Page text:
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Ask the Vet - Litter Box Blues

Dr. Lopez, DVM:

Why is my cat peeing outside the box?


Cats peeing outside of the box is not only smelly, but also frustrating for everyone involved! Why would your cat do this, and when should you be concerned?


Causes for peeing outside of the box

There can be many reasons for a cat to not make it to the litter box. If occurring, it is important to rule out medical reasons first.


Medical reasons:

  • urinary tract infection

  • bladder stones

  • certain diseases that can cause thirst/frequent urination (diabetes, kidney disease)

  • bladder inflammation (also known as cystitis or feline idiopathic cystitis)

These are important to investigate, and a veterinarian may recommend a urine sample, bloodwork and possibly an x-ray or ultrasound of the bladder to see if these are the causes. If normal, then we move on to behavioral reasons.


Behavioral reasons:

  • Litter box is too dirty- ideally scoop at least once a day, and deep clean (empty the litter box entirely, wash box with soap and water) once a week.

  • Not enough litter boxes- the goal is to have one more litter box than the amount of cats you have. So if you have 2 cats, you would need three litter boxes in different areas of the house. Litter boxes next to each other don’t count!

  • Cat doesn’t like the litter or the litter box style- Has there been a recent change in the litter type or brand? (clumping vs pellet, fragrance vs no fragrance). If you only have closed litter boxes, try introducing an open one without a top.

  • Cat is being bullied- was there a recent ambush in the litterbox by another animal in the home? Is there inter-cat fighting going on?

  • Lingering urine smell- be sure to clean any urine spot with enzymatic cat urine cleaner. Cats will continue to urinate on any spot that has their urine smell, so ensure proper cleaning each time.

  • Cat is seeing other cats outside through the window- Seeing cats outside can stress your cat, or cause them to mark territory even if they are neutered. If noted, try covering the bottom portion of the window with a hazy window cling, or preventing your cat’s access to that window.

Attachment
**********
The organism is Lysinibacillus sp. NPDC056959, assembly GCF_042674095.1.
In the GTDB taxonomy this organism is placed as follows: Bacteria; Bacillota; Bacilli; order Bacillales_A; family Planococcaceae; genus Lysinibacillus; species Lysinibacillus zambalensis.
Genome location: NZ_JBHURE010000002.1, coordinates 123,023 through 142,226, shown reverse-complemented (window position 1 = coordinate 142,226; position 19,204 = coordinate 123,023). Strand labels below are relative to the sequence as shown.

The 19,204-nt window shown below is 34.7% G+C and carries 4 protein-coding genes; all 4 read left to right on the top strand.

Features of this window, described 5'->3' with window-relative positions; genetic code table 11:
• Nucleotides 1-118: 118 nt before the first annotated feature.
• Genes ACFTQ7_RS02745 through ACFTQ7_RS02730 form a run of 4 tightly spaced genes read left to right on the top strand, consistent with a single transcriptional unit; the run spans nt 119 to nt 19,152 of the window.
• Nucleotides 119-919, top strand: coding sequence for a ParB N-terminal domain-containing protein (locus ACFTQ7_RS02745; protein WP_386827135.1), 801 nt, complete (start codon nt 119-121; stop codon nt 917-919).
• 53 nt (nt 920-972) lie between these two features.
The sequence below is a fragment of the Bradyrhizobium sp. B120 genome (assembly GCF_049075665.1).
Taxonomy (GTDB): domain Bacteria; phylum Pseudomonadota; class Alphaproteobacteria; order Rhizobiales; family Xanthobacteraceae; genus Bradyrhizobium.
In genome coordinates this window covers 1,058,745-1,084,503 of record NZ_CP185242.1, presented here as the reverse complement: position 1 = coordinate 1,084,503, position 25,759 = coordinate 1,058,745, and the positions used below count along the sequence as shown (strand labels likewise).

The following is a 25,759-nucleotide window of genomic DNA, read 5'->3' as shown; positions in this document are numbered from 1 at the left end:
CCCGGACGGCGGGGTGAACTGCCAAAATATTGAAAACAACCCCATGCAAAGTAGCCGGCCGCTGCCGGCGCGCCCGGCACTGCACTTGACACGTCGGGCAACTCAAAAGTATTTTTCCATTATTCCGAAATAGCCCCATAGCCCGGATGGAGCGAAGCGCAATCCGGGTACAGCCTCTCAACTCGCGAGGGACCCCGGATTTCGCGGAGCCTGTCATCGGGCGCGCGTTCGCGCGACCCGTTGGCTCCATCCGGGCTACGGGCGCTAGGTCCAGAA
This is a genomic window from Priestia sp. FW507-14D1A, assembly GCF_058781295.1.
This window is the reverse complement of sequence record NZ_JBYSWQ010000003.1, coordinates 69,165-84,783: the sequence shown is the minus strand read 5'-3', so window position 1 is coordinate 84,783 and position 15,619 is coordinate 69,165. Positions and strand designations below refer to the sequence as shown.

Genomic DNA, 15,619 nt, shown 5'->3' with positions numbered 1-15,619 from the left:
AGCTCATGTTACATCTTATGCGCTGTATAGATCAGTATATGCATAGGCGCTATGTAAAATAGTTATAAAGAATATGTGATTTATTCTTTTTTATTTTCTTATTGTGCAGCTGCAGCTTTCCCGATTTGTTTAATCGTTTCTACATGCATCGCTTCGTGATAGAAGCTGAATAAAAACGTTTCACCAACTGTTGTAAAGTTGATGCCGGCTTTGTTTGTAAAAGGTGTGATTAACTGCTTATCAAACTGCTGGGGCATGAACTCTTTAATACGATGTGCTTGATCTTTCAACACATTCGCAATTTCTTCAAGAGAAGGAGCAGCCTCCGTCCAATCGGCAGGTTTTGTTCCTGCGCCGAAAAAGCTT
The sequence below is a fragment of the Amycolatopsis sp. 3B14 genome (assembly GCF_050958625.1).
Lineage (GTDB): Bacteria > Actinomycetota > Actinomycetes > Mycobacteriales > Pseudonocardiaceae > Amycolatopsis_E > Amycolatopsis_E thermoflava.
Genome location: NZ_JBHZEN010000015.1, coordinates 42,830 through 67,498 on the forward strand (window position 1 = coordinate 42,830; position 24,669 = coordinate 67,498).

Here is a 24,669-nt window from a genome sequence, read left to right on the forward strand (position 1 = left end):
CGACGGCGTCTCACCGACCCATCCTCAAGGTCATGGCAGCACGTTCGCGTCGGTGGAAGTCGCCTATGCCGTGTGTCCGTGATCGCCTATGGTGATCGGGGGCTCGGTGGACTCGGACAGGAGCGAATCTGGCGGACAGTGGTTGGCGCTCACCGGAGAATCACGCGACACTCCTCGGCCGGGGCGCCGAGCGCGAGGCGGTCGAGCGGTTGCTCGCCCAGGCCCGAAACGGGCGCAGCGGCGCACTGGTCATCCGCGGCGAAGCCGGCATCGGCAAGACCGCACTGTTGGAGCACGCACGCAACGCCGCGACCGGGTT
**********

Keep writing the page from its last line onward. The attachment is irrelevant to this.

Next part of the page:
So you saw your vet, and labs were normal, now what?

Some cats are prone to developing painful bladder inflammation without infection. We often refer to this as FIC, or feline idiopathic cystitis. Stress is often thought to be a trigger. Here are a few ideas to decrease stress for your cat:

  1. Purchase a Feliway diffuser for your home. These release a calming pheromone to help calm anxious cats. Plug in where your cat hangs out the most, and replace monthly.

  2. Ensure your cat has a “safe place”. If living with dogs, is there a spot kitty can escape out of reach when they want alone time? A nice bed elevated higher than the dog, or a quiet room only they can access during the day?

  3. Environmental enrichment- Is kitty mentally stimulated throughout the day? Try adding 10 minutes of play a day, or varying the toys left out. Food puzzles are great for getting your cat to hunt or work for their food. Ohio State Veterinary Medicine has a wonderful website that goes more in depth on how to enrich your cat’s space: For Cat Owners | Indoor Pet Initiative (osu.edu)


When to go to the vet

If your cat has urinated outside of the litter box more than once recently, consider seeking a vet visit to ensure none of the medical issues above are the cause. Your vet can work with you to develop a plan to investigate medical and behavioral causes. Depending on what your vet finds, treatments may include a urinary diet, behavioral medication, pain medication or environmental enrichment.


If your cat is straining to urinate but nothing or very little is coming out, this would be an emergency, and vet care should be sought right away. Male cats are especially prone to urinary blockages, which can be life threatening. If straining is noted, seek an ER vet immediately.


In summary

As much as it seems like Fluffy is urinating on your clothes because she is mad at you, cats urinating outside of the box means they are trying to tell us something! They may have a medical issue, be too scared or uncomfortable to use their litter box or be overly stressed out. Work with your vet to make a plan that works best for you and your kitty. 🐾

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